YOU ARE HERE: LAT HomeCollections

It's hand-to-hand combat

The players are serious in the Los Angeles Bridge Unit

May 04, 2010|Sandy Banks

"Bridge is the most diverting and intelligent card game that the wit of man has so far devised.... You can play bridge so long as you can sit up at a table and tell one card from another. In fact, when all else fails — sport, love, ambition — bridge remains a solace and an entertainment."

W. Somerset Maugham

The British novelist had it mostly right: A solace, an entertainment ... and a way to ground the opposing team to dust.

At least that's the spirit among tournament players at the Los Angeles Bridge Unit's Inglewood clubhouse.

Never mind that some of these players are pushing the century mark. And tourney director Agnes Snowden has to maneuver around walkers, oxygen tanks and canes when she's summoned to a table for a rules dispute.

"This isn't party bridge," said Snowden. "We are very serious about winning. We want to see our names on the wall."


The wall of the Bridge Unit's Market Street clubhouse bears the logos of six all-black bridge clubs. They're the Los Angeles offspring of the 78-year-old American Bridge Assn. — the legacy of an era when blacks were not permitted to compete in tournaments of national bridge organizations.

It wasn't until 1967 that the American Contract Bridge League changed its bylaws to bar discrimination. By then, the black group had developed its own traditions and camaraderie. Now, many Inglewood members also play at mixed club tourneys. It's the caliber of the competition, not the color of the faces, that matters. But there is a special sense of intimacy that comes with a lifetime of shared history and culture.

I felt it Friday when I visited the Inglewood clubhouse, where card players bantered and bickered like sisters and brothers.

For generations in black America, bridge was a pastime of the upper crust. The Inglewood club reflects that tilt: Many members are retired teachers, military officers, lawyers.

Most of the players I spoke with learned the game as college students, in small black Southern schools such as Prairie View and Wiley. "It was the only thing to do in the dorms," recalled Snowden, who began playing 60 years ago at Langston University in Oklahoma.

After graduation she played for years at CBS with co-workers before joining the Inglewood club. "When we were younger and working, we held our games at night," said Snowden, now 80. "Playing bridge was more fun than going to the movies and cheaper than a night at the club."

As club members aged and moved into retirement, the games shifted to afternoons. Now the bridge club hosts tournaments four days a week. Dozens of players are regulars.

New members have trickled in over the years. Like Gloria Shannon, who joined when she married 12 years ago. It was the way to keep up with her husband, who played Mondays, Wednesdays, Thursdays and Fridays. "I took a class and I loved it," she said. "I loved the competition. And I loved the winning."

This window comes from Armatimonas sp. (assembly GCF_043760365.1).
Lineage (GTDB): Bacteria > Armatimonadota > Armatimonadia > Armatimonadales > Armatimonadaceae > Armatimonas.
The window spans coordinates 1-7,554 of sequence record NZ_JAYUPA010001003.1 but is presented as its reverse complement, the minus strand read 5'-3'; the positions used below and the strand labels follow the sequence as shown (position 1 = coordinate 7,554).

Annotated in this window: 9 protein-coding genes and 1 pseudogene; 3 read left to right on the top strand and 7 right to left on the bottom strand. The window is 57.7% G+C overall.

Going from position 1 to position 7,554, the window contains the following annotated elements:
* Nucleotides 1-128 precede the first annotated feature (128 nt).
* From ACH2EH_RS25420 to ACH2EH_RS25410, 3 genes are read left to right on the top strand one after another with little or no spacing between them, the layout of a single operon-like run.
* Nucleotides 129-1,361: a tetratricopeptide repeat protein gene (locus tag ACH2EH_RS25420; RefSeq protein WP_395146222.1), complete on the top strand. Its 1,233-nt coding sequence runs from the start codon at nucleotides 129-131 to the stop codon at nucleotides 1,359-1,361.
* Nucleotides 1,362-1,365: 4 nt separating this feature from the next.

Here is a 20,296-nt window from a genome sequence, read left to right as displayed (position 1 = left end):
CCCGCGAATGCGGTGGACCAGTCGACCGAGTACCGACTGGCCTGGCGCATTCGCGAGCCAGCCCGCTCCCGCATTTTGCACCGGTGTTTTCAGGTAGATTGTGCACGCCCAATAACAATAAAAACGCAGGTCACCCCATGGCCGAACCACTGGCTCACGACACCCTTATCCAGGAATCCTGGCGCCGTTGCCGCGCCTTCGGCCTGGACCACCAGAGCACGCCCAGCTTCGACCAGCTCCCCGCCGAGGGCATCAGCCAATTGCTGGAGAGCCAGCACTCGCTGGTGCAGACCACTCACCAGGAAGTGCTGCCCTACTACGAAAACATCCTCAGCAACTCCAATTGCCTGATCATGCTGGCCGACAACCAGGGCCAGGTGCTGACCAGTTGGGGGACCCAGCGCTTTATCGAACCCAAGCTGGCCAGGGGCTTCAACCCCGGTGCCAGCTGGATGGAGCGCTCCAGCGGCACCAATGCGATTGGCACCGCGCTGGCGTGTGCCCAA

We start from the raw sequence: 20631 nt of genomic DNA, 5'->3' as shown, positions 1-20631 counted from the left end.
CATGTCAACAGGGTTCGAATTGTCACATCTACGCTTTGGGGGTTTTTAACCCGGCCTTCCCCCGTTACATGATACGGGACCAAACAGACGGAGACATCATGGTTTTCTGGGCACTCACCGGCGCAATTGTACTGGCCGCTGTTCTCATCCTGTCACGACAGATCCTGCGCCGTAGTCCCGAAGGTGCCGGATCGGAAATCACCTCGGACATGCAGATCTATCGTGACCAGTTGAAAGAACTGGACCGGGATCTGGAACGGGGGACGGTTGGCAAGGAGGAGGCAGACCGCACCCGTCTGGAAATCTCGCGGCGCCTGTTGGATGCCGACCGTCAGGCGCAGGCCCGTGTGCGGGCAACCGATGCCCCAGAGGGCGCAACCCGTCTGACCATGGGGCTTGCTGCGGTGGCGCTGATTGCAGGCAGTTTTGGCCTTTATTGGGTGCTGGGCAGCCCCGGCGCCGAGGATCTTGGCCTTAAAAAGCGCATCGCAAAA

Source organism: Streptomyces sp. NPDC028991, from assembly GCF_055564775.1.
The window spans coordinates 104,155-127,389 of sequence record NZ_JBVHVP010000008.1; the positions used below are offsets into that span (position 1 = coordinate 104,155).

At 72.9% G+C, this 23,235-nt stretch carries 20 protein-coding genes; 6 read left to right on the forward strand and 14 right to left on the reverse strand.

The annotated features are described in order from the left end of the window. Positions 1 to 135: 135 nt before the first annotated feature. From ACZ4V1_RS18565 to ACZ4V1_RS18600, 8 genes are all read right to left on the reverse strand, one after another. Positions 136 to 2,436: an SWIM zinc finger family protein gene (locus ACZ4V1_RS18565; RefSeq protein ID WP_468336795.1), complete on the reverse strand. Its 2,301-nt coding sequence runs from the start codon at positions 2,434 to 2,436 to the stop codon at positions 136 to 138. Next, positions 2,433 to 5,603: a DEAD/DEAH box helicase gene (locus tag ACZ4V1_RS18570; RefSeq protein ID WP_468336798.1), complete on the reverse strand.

Newcomer Kathleen Carter was once put off by the intensity. "I used to say, 'These people are here every day. They need to get a life,'" she said. I asked how often she came out.

She hadn't missed a game all week.


There are 165 members on the roster, but Friday's turnout — eight tables, 34 players — was considered a good crowd.

The oldest member is 98. And the youngest?

"Anybody under 60?" Snowden asked. Several silver-haired ladies raised their hands, amid bursts of laughter. Snowden went table to table asking. "Let's just say everybody is over 60," she told me when she hobbled back, with a cane of her own.

Age and infirmities have taken a toll. Nine members have died since last summer. Players have to get used to switching partners.

"We've tried to get younger people interested in the game," said Shannon, one of the youngest in the group at 68. "They don't realize the fun we have."

And they probably wouldn't be bothered by the buzz of hearing aids, a source of complaints at some tables but a sound I couldn't even recognize.

Few concessions to age are made or offered.

Silver-haired Velma Davis needs a fifth chair at her table now. Her hands were crippled by a recent stroke, so a caregiver accompanies her, arranges her cards in a plastic holder and plays the hand as she directs. But that offered no reprieve from a warning from Snowden when the 85-year-old Davis took a moment too long to bid.

And when Col. Robert Friend, a former Tuskegee Airman, rushed in 30 minutes late, players chided him for holding up the game. Never mind that he'd just driven up from Irvine, after four hours at the hospital with his wife, Anna, who needed a transfusion for a blood-pressure problem.

Friend — who quoted Somerset Maugham to me — doesn't let much keep him away. "It's a thinking man's game," he said. "It keeps your mind young. It's exercise!"

He's right. Studies suggest that mind games such as bridge can help stave off the dementia of Alzheimer's. But they clearly don't do much to improve patience. When Friend veered off into poetry, his opponents let him and his partner have it.

"Anna, bid or pass? What are you gonna do?"

Snowden reached for her cane and got ready to amble over for another challenge.

Los Angeles Times Articles